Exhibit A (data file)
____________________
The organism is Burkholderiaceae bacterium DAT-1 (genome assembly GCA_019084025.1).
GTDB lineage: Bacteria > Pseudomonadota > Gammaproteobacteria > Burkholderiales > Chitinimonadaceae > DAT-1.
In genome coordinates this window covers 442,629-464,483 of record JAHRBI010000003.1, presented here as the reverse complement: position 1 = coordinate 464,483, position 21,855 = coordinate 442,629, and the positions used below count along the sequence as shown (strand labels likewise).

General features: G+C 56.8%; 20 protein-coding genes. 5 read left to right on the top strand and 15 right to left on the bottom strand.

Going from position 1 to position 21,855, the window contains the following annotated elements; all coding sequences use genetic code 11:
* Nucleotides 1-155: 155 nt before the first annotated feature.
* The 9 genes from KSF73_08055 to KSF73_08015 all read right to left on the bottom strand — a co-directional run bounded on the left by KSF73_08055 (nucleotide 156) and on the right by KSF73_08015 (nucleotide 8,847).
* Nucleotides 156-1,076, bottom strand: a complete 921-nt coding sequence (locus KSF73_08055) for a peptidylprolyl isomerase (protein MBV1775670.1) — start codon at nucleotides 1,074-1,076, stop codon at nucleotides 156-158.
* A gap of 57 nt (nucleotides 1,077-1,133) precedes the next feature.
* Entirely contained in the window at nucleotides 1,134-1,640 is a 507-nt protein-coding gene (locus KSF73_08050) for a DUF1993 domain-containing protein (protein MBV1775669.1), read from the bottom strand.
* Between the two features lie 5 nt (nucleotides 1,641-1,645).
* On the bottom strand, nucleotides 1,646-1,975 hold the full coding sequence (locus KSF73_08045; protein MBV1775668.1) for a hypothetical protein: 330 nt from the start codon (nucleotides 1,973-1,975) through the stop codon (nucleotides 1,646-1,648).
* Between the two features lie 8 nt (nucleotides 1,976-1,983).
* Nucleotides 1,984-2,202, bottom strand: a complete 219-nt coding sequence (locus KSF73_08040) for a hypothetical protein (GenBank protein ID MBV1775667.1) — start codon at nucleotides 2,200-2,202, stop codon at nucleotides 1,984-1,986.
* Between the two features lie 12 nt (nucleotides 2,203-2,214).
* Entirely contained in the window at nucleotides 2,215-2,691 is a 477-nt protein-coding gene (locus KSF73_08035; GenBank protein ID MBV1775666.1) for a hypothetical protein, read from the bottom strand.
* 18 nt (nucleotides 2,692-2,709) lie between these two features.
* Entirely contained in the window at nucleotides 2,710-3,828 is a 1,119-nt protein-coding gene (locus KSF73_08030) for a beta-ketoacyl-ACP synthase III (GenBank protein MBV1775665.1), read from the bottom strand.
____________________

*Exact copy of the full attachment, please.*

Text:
The organism is Burkholderiaceae bacterium DAT-1 (genome assembly GCA_019084025.1).
GTDB lineage: Bacteria > Pseudomonadota > Gammaproteobacteria > Burkholderiales > Chitinimonadaceae > DAT-1.
In genome coordinates this window covers 442,629-464,483 of record JAHRBI010000003.1, presented here as the reverse complement: position 1 = coordinate 464,483, position 21,855 = coordinate 442,629, and the positions used below count along the sequence as shown (strand labels likewise).

General features: G+C 56.8%; 20 protein-coding genes. 5 read left to right on the top strand and 15 right to left on the bottom strand.

Going from position 1 to position 21,855, the window contains the following annotated elements; all coding sequences use genetic code 11:
* Nucleotides 1-155: 155 nt before the first annotated feature.
* The 9 genes from KSF73_08055 to KSF73_08015 all read right to left on the bottom strand — a co-directional run bounded on the left by KSF73_08055 (nucleotide 156) and on the right by KSF73_08015 (nucleotide 8,847).
* Nucleotides 156-1,076, bottom strand: a complete 921-nt coding sequence (locus KSF73_08055) for a peptidylprolyl isomerase (protein MBV1775670.1) — start codon at nucleotides 1,074-1,076, stop codon at nucleotides 156-158.
* A gap of 57 nt (nucleotides 1,077-1,133) precedes the next feature.
* Entirely contained in the window at nucleotides 1,134-1,640 is a 507-nt protein-coding gene (locus KSF73_08050) for a DUF1993 domain-containing protein (protein MBV1775669.1), read from the bottom strand.
* Between the two features lie 5 nt (nucleotides 1,641-1,645).
* On the bottom strand, nucleotides 1,646-1,975 hold the full coding sequence (locus KSF73_08045; protein MBV1775668.1) for a hypothetical protein: 330 nt from the start codon (nucleotides 1,973-1,975) through the stop codon (nucleotides 1,646-1,648).
* Between the two features lie 8 nt (nucleotides 1,976-1,983).
* Nucleotides 1,984-2,202, bottom strand: a complete 219-nt coding sequence (locus KSF73_08040) for a hypothetical protein (GenBank protein ID MBV1775667.1) — start codon at nucleotides 2,200-2,202, stop codon at nucleotides 1,984-1,986.
* Between the two features lie 12 nt (nucleotides 2,203-2,214).
* Entirely contained in the window at nucleotides 2,215-2,691 is a 477-nt protein-coding gene (locus KSF73_08035; GenBank protein ID MBV1775666.1) for a hypothetical protein, read from the bottom strand.
* 18 nt (nucleotides 2,692-2,709) lie between these two features.
* Entirely contained in the window at nucleotides 2,710-3,828 is a 1,119-nt protein-coding gene (locus KSF73_08030) for a beta-ketoacyl-ACP synthase III (GenBank protein MBV1775665.1), read from the bottom strand.